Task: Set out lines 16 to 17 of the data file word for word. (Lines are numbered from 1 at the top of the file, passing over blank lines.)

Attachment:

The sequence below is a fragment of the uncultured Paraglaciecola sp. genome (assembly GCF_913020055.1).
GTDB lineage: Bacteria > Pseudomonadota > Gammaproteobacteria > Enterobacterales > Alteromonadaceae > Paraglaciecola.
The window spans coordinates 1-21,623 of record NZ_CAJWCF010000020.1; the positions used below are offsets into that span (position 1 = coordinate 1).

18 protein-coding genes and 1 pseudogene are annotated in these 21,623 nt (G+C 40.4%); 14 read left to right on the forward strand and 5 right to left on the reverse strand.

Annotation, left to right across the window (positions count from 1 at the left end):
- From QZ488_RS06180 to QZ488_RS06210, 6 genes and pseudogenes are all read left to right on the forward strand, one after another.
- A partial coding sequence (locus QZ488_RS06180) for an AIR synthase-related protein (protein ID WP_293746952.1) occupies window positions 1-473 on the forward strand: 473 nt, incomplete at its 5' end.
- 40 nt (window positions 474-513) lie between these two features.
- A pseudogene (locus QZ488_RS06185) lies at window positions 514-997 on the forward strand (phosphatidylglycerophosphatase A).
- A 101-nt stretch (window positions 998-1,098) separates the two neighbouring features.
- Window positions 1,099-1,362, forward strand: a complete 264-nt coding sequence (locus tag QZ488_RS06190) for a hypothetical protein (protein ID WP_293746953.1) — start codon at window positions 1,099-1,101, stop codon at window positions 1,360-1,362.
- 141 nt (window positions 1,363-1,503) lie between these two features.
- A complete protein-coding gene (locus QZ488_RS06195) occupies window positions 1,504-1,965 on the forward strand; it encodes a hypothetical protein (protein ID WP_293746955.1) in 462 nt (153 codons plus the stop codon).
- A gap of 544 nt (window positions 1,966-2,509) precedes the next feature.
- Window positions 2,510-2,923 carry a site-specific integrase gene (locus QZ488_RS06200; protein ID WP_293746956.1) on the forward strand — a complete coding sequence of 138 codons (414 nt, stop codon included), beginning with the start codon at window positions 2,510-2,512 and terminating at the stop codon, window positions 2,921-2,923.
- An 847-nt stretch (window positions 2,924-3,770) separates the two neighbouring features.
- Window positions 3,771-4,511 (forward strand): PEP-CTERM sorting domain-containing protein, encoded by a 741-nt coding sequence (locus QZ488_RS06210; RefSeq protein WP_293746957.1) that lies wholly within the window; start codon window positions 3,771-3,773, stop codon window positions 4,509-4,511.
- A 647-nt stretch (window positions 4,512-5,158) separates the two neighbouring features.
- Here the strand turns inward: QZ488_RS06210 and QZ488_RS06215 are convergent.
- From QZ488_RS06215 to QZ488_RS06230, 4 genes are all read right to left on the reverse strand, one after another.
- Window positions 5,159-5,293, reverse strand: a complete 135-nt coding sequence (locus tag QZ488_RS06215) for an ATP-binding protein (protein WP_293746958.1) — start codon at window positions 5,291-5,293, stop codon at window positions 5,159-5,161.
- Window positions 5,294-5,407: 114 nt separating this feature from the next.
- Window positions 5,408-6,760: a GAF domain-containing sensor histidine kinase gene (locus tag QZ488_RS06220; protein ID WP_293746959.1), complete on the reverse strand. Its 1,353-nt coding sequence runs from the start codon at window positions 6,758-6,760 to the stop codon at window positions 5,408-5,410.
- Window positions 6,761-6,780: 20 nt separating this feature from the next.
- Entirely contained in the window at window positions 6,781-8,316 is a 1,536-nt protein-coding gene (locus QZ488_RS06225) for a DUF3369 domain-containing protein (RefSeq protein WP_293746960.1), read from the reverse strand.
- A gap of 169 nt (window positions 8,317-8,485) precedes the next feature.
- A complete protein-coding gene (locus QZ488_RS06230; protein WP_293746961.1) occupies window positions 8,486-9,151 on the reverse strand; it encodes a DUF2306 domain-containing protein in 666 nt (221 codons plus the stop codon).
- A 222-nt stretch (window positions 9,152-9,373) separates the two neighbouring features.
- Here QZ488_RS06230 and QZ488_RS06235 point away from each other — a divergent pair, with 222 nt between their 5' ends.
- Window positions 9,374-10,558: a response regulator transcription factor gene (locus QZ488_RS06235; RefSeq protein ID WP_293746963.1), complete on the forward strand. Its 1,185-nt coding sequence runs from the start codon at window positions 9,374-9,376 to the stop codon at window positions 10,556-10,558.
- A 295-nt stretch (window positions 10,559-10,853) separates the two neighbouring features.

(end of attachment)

- An 847-nt stretch (window positions 2,924-3,770) separates the two neighbouring features.
- Window positions 3,771-4,511 (forward strand): PEP-CTERM sorting domain-containing protein, encoded by a 741-nt coding sequence (locus QZ488_RS06210; RefSeq protein WP_293746957.1) that lies wholly within the window; start codon window positions 3,771-3,773, stop codon window positions 4,509-4,511.